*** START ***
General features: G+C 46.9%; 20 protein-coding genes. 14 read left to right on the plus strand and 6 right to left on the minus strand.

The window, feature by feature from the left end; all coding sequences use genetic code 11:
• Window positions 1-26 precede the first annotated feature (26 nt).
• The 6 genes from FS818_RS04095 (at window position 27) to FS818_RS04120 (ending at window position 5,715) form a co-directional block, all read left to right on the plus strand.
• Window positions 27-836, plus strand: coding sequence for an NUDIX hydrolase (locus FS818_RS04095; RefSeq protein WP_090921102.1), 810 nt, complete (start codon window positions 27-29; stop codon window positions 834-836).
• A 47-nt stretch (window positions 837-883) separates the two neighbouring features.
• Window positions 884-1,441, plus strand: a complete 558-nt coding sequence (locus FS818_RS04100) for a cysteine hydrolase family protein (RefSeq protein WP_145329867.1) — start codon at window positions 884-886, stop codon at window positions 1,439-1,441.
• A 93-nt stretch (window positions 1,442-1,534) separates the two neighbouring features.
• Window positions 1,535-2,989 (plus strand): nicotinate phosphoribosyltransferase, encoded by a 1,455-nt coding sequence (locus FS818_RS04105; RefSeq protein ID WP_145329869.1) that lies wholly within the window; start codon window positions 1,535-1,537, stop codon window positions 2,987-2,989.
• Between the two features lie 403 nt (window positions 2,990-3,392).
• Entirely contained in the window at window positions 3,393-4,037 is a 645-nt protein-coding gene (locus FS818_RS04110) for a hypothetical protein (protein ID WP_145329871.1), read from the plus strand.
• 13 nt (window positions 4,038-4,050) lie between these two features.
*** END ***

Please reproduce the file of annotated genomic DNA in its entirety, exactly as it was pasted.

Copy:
General features: G+C 46.9%; 20 protein-coding genes. 14 read left to right on the plus strand and 6 right to left on the minus strand.

The window, feature by feature from the left end; all coding sequences use genetic code 11:
• Window positions 1-26 precede the first annotated feature (26 nt).
• The 6 genes from FS818_RS04095 (at window position 27) to FS818_RS04120 (ending at window position 5,715) form a co-directional block, all read left to right on the plus strand.
• Window positions 27-836, plus strand: coding sequence for an NUDIX hydrolase (locus FS818_RS04095; RefSeq protein WP_090921102.1), 810 nt, complete (start codon window positions 27-29; stop codon window positions 834-836).
• A 47-nt stretch (window positions 837-883) separates the two neighbouring features.
• Window positions 884-1,441, plus strand: a complete 558-nt coding sequence (locus FS818_RS04100) for a cysteine hydrolase family protein (RefSeq protein WP_145329867.1) — start codon at window positions 884-886, stop codon at window positions 1,439-1,441.
• A 93-nt stretch (window positions 1,442-1,534) separates the two neighbouring features.
• Window positions 1,535-2,989 (plus strand): nicotinate phosphoribosyltransferase, encoded by a 1,455-nt coding sequence (locus FS818_RS04105; RefSeq protein ID WP_145329869.1) that lies wholly within the window; start codon window positions 1,535-1,537, stop codon window positions 2,987-2,989.
• Between the two features lie 403 nt (window positions 2,990-3,392).
• Entirely contained in the window at window positions 3,393-4,037 is a 645-nt protein-coding gene (locus FS818_RS04110) for a hypothetical protein (protein ID WP_145329871.1), read from the plus strand.
• 13 nt (window positions 4,038-4,050) lie between these two features.